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Tunisia: Authorities must end Attacks on Judges and Prosecutors

Tunisia: Authorities must end Attacks on Judges and Prosecutors

In a briefing paper published today, the ICJ called on the Tunisian authorities to immediately end their attacks on independent judges and prosecutors, drop any criminal charges against them, and reinstate all those arbitrarily dismissed.

التقرير بالغة العربية

On 1 June 2022, President Kais Saied granted himself, via decree, absolute power to fire judges and prosecutors summarily, and [on the same day] promptly dismissed 57 of them. The President had earlier pledged to “cleanse” the judiciary on spurious accusations of widespread political bias and corruption.

The ICJ analysis of the cases of 18 dismissed judges and prosecutors, as well of another judge subjected to disciplinary and criminal proceedings, establishes a pattern of arbitrary disciplinary and criminal processes effectively aimed at purging the judiciary of those who asserted their independence and challenged the dismantling of the institutional independence of the judiciary.

“The ongoing arbitrary criminal prosecutions against independent judges and prosecutors for the legitimate exercise of their professional functions or of their right to freedom of expression is an affront to the rule of law and judicial independence in Tunisia,” said Said Benarbia, ICJ MENA director. “The authorities must immediately end such prosecutions and reinstate all judges and prosecutors who have been dismissed without legitimate grounds or due process”  

In the aftermath of his speech on 25 July 2021 announcing exceptional measures, the President promised to “cleanse” and “purify” the judiciary, which he accused of complicity with political parties in power before July 2021, as well as of inefficiency, corruption and political bias. He also targeted the High Judicial Council and its members, limiting certain of their financial benefits. Since then, the President has followed up on his rhetoric with successive decisions and measures aimed directly at dismantling the judiciary’s institutional independence.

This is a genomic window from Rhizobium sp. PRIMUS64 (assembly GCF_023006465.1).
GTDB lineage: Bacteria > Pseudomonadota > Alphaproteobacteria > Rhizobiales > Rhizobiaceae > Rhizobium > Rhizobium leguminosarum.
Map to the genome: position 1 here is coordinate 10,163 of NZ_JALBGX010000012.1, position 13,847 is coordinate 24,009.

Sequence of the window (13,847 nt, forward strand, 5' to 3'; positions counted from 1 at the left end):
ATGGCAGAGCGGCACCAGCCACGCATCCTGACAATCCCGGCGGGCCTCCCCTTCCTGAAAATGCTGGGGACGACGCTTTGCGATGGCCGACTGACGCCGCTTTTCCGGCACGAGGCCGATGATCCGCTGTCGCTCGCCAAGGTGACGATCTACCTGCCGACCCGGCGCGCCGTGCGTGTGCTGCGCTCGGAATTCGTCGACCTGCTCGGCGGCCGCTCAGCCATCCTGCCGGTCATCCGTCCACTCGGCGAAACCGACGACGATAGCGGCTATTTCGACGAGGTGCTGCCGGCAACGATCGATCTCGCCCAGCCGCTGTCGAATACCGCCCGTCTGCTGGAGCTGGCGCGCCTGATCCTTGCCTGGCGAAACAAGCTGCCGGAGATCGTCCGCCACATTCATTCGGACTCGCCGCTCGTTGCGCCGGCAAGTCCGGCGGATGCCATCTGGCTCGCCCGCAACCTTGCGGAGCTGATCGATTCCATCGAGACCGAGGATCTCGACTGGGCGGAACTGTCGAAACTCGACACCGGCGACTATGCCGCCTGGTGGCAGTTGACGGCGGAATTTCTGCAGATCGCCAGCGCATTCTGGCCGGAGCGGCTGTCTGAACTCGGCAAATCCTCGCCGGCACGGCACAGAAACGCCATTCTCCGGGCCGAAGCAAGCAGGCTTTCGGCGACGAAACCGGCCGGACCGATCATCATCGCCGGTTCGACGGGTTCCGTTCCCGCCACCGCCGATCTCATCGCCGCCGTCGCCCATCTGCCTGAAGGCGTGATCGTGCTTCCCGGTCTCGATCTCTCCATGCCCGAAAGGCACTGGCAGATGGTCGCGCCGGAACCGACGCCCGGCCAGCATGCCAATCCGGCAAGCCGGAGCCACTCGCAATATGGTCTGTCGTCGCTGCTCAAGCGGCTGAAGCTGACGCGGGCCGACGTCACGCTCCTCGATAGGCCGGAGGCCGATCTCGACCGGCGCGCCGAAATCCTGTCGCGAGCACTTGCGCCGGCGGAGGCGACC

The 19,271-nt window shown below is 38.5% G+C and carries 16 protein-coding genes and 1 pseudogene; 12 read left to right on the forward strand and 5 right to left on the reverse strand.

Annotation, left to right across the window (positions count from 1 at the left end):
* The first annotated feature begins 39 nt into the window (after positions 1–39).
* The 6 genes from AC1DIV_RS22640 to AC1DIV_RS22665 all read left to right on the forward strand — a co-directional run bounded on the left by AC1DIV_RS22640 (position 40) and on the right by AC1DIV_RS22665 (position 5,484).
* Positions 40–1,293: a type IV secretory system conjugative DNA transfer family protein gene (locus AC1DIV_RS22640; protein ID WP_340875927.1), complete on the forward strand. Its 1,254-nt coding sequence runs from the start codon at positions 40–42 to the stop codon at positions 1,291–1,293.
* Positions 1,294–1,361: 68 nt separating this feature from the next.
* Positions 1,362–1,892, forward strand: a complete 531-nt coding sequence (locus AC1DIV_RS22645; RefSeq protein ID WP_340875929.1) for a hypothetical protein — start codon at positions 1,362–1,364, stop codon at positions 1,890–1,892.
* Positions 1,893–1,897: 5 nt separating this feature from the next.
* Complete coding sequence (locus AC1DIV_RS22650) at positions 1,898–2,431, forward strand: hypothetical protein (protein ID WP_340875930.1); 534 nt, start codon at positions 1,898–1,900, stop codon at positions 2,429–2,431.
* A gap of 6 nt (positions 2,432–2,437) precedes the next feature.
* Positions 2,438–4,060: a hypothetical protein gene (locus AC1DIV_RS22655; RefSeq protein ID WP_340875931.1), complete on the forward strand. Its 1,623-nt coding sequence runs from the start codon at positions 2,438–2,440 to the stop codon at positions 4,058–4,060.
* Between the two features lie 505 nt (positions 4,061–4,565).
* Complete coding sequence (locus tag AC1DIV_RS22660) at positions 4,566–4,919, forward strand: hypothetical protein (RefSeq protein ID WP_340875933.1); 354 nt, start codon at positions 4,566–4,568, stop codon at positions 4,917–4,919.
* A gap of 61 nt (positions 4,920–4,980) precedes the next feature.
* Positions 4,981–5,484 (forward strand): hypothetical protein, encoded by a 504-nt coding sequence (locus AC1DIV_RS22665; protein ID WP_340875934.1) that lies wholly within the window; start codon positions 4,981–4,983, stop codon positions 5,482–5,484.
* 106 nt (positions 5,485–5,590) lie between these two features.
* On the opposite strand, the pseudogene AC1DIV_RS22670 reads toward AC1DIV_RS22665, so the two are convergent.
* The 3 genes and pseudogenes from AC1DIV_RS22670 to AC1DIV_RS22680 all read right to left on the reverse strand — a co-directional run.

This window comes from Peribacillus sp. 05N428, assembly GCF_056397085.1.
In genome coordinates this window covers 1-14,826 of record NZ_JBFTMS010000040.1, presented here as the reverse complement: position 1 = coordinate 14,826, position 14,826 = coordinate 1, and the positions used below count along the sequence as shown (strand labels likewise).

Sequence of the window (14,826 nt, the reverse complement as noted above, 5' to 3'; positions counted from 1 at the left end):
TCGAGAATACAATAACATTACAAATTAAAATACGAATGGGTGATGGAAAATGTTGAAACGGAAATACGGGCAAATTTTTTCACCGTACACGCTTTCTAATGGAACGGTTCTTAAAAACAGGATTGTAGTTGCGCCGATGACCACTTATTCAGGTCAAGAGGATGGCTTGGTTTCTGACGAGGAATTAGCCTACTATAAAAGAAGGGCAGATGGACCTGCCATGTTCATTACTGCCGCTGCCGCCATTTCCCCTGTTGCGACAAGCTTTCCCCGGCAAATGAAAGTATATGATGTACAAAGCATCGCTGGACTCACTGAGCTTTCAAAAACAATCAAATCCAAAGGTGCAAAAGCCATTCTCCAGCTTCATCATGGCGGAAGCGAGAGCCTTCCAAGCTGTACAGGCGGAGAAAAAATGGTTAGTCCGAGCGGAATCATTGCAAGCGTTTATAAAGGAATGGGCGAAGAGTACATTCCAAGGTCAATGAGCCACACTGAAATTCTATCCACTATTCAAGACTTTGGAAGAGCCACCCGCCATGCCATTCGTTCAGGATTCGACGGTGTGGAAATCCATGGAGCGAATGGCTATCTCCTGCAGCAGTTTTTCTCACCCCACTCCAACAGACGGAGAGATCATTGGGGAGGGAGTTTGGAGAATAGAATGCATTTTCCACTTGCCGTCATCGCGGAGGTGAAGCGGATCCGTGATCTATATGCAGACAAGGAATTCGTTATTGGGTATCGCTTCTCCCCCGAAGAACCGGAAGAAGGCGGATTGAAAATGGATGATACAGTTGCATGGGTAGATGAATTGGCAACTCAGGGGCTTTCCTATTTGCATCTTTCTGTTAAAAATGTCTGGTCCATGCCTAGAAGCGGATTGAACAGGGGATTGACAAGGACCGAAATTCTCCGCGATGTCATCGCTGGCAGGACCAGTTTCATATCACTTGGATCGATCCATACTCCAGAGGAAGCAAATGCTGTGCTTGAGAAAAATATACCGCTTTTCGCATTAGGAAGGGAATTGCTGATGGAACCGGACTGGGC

The ICJ’s analysis examines the process of arbitrarily dismissing and prosecuting judges and prosecutors in Tunisia since the adoption of these measures in light of the country’s obligations under international human rights law.

The ICJ’s analysis is primarily based on: (i) a review of 20 criminal cases opened by the authorities against 18 dismissed magistrates and of the case of Anas Hmedi, the President of the Association of Tunisian Magistrates (AMT), which is directly linked to his support of the dismissed judges and proseuctors; (ii) 15 interviews with judges, prosecutors and their lawyers; (iii) an analysis of the First President of the Administrative Court’s decisions to suspend the dismissal of 49 magistrates and to dismiss the request for suspension of seven others; and (iv) an analysis of decisions and reports by the General Inspection Service, the High Judicial Council and the Temporary High Judicial Council.

The ICJ considers that the conduct of the dismissed judges and prosecutors, on the basis of which they have apparently been subject to criminal proceedings, did not amount to recognizably criminal offences under general principles of criminal law and international human rights law and standards.

On the contrary, the ICJ’s analysis of these cases establishes that these judges and prosecutors were arbitrarily dismissed and then subject to criminal proceedings in relation to serious offences solely for three types of conduct, none of which is a legitimate basis for criminal prosecution:

  • for the exercise of their prosecutorial and judicial functions in compliance with the law and ethical standards, and
  • for the exercise of human rights protected by international human rights law, including the rights to freedom of expression and freedom of association
  • for private conduct, unrelated to their performance of their duties, which, in any event, was not criminal in nature.

Contact

Said Benarbia, Director, ICJ Middle East and North Africa Programme, t: +41-22-979-3800; e: said.benarbia(a)icj.org

 Download:

Download ICJ briefing on Attacks on Judges and Prosecutors in Tunisia in English: Here

Download ICJ briefing on Attacks on Judges and Prosecutors in Tunisia in Arabic: Here Continue Reading Tunisia: Authorities must end Attacks on Judges and Prosecutors